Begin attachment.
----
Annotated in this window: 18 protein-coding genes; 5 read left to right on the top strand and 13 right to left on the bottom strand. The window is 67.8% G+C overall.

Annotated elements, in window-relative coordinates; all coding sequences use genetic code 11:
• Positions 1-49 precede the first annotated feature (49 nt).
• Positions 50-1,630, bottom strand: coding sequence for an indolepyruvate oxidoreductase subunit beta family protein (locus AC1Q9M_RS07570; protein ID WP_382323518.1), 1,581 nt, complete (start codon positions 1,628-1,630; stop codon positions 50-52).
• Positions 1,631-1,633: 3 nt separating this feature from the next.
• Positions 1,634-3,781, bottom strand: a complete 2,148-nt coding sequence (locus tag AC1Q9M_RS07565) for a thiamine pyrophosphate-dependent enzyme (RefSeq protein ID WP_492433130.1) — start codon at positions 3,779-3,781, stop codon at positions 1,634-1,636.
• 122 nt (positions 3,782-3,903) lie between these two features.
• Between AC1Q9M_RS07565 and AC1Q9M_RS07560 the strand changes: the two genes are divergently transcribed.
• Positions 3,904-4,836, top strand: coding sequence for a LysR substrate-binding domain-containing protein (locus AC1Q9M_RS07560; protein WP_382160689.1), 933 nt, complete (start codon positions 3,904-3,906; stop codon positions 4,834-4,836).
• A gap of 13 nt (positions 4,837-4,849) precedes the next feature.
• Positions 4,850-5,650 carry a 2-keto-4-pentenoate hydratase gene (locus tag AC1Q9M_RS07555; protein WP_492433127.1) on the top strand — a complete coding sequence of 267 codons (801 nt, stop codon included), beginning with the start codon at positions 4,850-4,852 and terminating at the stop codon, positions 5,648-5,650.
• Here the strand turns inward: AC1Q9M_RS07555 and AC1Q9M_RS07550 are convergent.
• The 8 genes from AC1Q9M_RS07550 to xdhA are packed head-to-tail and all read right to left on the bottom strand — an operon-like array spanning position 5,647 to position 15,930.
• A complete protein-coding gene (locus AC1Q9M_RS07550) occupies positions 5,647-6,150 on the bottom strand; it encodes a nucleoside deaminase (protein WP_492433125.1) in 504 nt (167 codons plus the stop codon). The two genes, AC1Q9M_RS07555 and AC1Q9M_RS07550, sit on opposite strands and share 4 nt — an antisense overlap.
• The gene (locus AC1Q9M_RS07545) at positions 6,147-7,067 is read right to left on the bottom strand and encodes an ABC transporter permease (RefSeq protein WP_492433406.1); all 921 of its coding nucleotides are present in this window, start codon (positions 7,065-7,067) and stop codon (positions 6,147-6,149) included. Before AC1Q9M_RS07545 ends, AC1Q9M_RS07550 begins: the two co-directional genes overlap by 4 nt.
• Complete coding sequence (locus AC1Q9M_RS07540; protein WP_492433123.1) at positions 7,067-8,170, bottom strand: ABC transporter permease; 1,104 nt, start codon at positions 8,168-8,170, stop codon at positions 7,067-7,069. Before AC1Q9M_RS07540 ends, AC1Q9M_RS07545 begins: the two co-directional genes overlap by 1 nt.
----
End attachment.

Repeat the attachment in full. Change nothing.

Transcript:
Annotated in this window: 18 protein-coding genes; 5 read left to right on the top strand and 13 right to left on the bottom strand. The window is 67.8% G+C overall.

Annotated elements, in window-relative coordinates; all coding sequences use genetic code 11:
• Positions 1-49 precede the first annotated feature (49 nt).
• Positions 50-1,630, bottom strand: coding sequence for an indolepyruvate oxidoreductase subunit beta family protein (locus AC1Q9M_RS07570; protein ID WP_382323518.1), 1,581 nt, complete (start codon positions 1,628-1,630; stop codon positions 50-52).
• Positions 1,631-1,633: 3 nt separating this feature from the next.
• Positions 1,634-3,781, bottom strand: a complete 2,148-nt coding sequence (locus tag AC1Q9M_RS07565) for a thiamine pyrophosphate-dependent enzyme (RefSeq protein ID WP_492433130.1) — start codon at positions 3,779-3,781, stop codon at positions 1,634-1,636.
• 122 nt (positions 3,782-3,903) lie between these two features.
• Between AC1Q9M_RS07565 and AC1Q9M_RS07560 the strand changes: the two genes are divergently transcribed.
• Positions 3,904-4,836, top strand: coding sequence for a LysR substrate-binding domain-containing protein (locus AC1Q9M_RS07560; protein WP_382160689.1), 933 nt, complete (start codon positions 3,904-3,906; stop codon positions 4,834-4,836).
• A gap of 13 nt (positions 4,837-4,849) precedes the next feature.
• Positions 4,850-5,650 carry a 2-keto-4-pentenoate hydratase gene (locus tag AC1Q9M_RS07555; protein WP_492433127.1) on the top strand — a complete coding sequence of 267 codons (801 nt, stop codon included), beginning with the start codon at positions 4,850-4,852 and terminating at the stop codon, positions 5,648-5,650.
• Here the strand turns inward: AC1Q9M_RS07555 and AC1Q9M_RS07550 are convergent.
• The 8 genes from AC1Q9M_RS07550 to xdhA are packed head-to-tail and all read right to left on the bottom strand — an operon-like array spanning position 5,647 to position 15,930.
• A complete protein-coding gene (locus AC1Q9M_RS07550) occupies positions 5,647-6,150 on the bottom strand; it encodes a nucleoside deaminase (protein WP_492433125.1) in 504 nt (167 codons plus the stop codon). The two genes, AC1Q9M_RS07555 and AC1Q9M_RS07550, sit on opposite strands and share 4 nt — an antisense overlap.
• The gene (locus AC1Q9M_RS07545) at positions 6,147-7,067 is read right to left on the bottom strand and encodes an ABC transporter permease (RefSeq protein WP_492433406.1); all 921 of its coding nucleotides are present in this window, start codon (positions 7,065-7,067) and stop codon (positions 6,147-6,149) included. Before AC1Q9M_RS07545 ends, AC1Q9M_RS07550 begins: the two co-directional genes overlap by 4 nt.
• Complete coding sequence (locus AC1Q9M_RS07540; protein WP_492433123.1) at positions 7,067-8,170, bottom strand: ABC transporter permease; 1,104 nt, start codon at positions 8,168-8,170, stop codon at positions 7,067-7,069. Before AC1Q9M_RS07540 ends, AC1Q9M_RS07545 begins: the two co-directional genes overlap by 1 nt.